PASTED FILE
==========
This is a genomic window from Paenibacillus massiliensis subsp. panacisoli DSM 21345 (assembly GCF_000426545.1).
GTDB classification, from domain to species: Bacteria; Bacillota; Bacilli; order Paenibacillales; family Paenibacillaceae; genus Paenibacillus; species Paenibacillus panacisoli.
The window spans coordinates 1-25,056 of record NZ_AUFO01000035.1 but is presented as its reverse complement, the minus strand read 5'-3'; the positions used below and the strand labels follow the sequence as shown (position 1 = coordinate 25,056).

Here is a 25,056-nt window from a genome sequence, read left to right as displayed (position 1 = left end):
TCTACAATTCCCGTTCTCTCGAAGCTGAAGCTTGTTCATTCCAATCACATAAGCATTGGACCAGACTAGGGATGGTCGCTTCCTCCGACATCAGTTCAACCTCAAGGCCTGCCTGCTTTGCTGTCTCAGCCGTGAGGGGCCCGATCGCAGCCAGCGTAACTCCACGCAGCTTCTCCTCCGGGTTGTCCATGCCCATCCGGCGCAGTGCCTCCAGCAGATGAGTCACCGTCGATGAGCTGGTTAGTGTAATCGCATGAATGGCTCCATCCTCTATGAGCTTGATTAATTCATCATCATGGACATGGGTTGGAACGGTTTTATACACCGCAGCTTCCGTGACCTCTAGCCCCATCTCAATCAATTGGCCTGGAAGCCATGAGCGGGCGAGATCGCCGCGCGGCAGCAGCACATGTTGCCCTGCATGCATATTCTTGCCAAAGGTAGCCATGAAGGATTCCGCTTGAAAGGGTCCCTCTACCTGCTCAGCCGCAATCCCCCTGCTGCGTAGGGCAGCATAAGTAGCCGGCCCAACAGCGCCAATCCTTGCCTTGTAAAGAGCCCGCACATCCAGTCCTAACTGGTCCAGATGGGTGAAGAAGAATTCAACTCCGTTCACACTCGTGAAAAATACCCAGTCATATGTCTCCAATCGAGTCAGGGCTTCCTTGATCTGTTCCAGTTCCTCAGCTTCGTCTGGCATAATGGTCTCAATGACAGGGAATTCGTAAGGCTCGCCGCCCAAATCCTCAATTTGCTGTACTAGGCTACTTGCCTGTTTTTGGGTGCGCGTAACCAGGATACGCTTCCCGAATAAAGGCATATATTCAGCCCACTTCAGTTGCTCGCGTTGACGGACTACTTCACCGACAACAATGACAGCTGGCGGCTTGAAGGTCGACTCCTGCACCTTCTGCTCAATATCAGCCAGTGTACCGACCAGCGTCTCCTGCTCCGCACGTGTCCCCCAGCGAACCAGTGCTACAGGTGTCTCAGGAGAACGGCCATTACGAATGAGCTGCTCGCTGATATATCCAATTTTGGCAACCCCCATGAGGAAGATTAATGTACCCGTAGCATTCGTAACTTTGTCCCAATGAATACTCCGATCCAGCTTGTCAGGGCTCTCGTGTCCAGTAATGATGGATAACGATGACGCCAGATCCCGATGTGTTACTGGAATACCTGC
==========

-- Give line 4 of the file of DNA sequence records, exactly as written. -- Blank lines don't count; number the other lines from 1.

Here is a 25,056-nt window from a genome sequence, read left to right as displayed (position 1 = left end):